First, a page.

Members of the Construction Union, a majority of which are affiliated with Venezuelan President Hugo Chávez's United Socialist Party of Venezuela, threatened and tried to censor journalists on Nov. 28.
Journalists asked the Chilean Attorney General Office to investigate attacks on reporters during the on-going protests in the South American country, reported Prensa.com.
The Venezuelan National Telecommunications Commission (CONATEL) seized equipment from four radio stations in the northeastern state of Mongas for allegedly not having the appropriate license, reported the Press and Society Institute (IPYS in Spanish) on Dec. 1.
On Nov. 28, federal officials kept a reporting team from the Venezuelan television network Globovisión from covering a meeting between President Hugo Chávez and Colombian President Juan Manuel Santos in the capital Caracas, reported the Press and Society Institute (IPYS in Spanish).
Reporters Without Borders (RSF in French) criticized Guatemala's General Telecommunications Law, which allows for the nearly automatic renewal of radio and television frequencies for 25 years to those who already leased them.
Reporters Without Borders (RSF in French) denounced destructive attacks on media outlets in Chile, forcing some to close, reported the Press and Society Institute (IPYS in Spanish) on Nov. 29.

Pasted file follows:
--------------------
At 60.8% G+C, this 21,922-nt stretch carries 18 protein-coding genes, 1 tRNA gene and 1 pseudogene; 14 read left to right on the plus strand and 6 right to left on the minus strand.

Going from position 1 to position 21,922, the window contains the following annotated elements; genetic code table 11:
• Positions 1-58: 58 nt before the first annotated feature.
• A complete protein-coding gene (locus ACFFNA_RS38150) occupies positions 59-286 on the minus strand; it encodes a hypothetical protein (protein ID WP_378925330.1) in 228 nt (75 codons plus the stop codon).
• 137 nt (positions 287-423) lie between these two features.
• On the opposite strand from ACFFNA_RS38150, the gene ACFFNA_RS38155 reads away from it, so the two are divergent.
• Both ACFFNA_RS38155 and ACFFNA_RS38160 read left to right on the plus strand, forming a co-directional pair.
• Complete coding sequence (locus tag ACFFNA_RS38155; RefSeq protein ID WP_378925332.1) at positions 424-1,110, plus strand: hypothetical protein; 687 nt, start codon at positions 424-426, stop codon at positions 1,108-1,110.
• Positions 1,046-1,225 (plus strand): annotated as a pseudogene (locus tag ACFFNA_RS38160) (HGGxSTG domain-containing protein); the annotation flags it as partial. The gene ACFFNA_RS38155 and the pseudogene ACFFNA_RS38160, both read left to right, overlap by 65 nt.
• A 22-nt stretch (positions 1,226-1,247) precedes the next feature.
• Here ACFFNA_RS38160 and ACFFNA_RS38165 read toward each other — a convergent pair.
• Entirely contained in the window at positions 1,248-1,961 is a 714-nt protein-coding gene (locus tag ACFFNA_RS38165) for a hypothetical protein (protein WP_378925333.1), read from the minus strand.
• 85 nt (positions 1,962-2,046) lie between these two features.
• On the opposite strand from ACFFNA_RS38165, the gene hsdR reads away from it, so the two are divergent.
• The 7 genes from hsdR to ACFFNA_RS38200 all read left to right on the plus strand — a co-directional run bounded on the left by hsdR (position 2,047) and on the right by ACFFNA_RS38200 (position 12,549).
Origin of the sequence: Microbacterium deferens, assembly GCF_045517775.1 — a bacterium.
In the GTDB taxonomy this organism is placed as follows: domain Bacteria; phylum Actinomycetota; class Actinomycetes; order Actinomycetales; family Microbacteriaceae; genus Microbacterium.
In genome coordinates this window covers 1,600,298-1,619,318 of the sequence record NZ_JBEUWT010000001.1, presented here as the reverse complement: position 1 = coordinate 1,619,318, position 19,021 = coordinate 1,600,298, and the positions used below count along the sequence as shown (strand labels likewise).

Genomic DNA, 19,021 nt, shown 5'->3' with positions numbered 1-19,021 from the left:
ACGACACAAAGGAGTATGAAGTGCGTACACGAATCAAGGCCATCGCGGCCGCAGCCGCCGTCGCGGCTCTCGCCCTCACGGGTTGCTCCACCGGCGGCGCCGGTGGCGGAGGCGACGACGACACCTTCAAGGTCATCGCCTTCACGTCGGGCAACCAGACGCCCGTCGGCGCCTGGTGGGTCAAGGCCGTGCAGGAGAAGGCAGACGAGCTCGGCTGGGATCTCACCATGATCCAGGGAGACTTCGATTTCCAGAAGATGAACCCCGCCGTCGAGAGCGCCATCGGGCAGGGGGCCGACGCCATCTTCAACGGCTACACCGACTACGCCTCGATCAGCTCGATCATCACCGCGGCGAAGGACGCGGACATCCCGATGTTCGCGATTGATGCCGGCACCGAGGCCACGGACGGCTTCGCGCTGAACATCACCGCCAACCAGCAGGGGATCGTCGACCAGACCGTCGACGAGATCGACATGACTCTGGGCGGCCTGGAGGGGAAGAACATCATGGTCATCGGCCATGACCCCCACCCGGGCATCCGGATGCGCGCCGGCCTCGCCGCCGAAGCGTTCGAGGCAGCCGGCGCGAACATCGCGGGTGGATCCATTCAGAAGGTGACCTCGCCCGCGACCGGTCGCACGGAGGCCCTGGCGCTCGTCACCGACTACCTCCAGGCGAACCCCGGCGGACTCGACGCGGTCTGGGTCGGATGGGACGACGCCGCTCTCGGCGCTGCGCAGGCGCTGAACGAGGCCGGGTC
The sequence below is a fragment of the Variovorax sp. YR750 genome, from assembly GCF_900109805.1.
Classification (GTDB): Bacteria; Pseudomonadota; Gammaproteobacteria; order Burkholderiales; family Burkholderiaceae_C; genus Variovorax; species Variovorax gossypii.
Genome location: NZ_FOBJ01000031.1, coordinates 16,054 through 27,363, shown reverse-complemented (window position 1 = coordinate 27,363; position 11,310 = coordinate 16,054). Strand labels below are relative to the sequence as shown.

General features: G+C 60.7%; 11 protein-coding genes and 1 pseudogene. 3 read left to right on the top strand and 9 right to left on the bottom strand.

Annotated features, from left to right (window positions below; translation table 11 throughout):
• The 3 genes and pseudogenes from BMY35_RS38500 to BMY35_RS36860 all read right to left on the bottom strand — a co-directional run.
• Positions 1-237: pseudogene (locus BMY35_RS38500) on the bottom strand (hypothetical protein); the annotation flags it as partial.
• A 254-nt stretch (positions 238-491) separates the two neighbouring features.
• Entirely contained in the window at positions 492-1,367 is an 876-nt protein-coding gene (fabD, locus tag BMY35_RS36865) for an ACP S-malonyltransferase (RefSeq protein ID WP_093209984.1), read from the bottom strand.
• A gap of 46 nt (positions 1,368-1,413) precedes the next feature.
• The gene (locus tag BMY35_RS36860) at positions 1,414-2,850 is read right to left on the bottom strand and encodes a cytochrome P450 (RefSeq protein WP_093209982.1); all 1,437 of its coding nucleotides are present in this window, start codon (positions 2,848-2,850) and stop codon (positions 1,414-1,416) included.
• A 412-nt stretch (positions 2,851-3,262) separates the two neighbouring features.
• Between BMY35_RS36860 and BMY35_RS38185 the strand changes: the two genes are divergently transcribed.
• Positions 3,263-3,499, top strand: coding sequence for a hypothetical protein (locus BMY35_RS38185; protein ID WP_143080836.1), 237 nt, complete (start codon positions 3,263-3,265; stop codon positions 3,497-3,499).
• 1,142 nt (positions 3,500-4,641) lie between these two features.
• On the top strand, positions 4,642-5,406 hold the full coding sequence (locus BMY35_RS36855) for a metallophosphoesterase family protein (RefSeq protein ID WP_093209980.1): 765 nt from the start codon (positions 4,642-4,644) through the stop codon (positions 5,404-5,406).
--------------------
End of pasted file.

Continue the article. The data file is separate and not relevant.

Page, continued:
Freedom of expression organizations in Nicaragua protested the rumored sale of television station Canal 2 to the Mexican businessman Ángel González, who is also the owner of Canal 10--the most watched station in the Central American country--as well as channels 4, 9, and 11.
A radio announcer was stabbed and beaten in the Bolivian city of El Alto, close to the capital city of La Paz, on Nov. 15, according to the newspaper Crónica Viva.
Inhabitants of the El Choré forest reserve in the eastern part of Bolivia, who are sympathetic to the local mayor, attacked and dismantled equipment at the Radio Comunitaria and Canal 8 television station in response to accusations of corruption the broadcasters made against the mayor, reported IFEX.
Honduran journalists Arnulfo Aguilar and Luis Gadalmez continue to receive death threats despite precautionary measures provided by the Inter American Commission for Human Rights, reported the news agency EFE.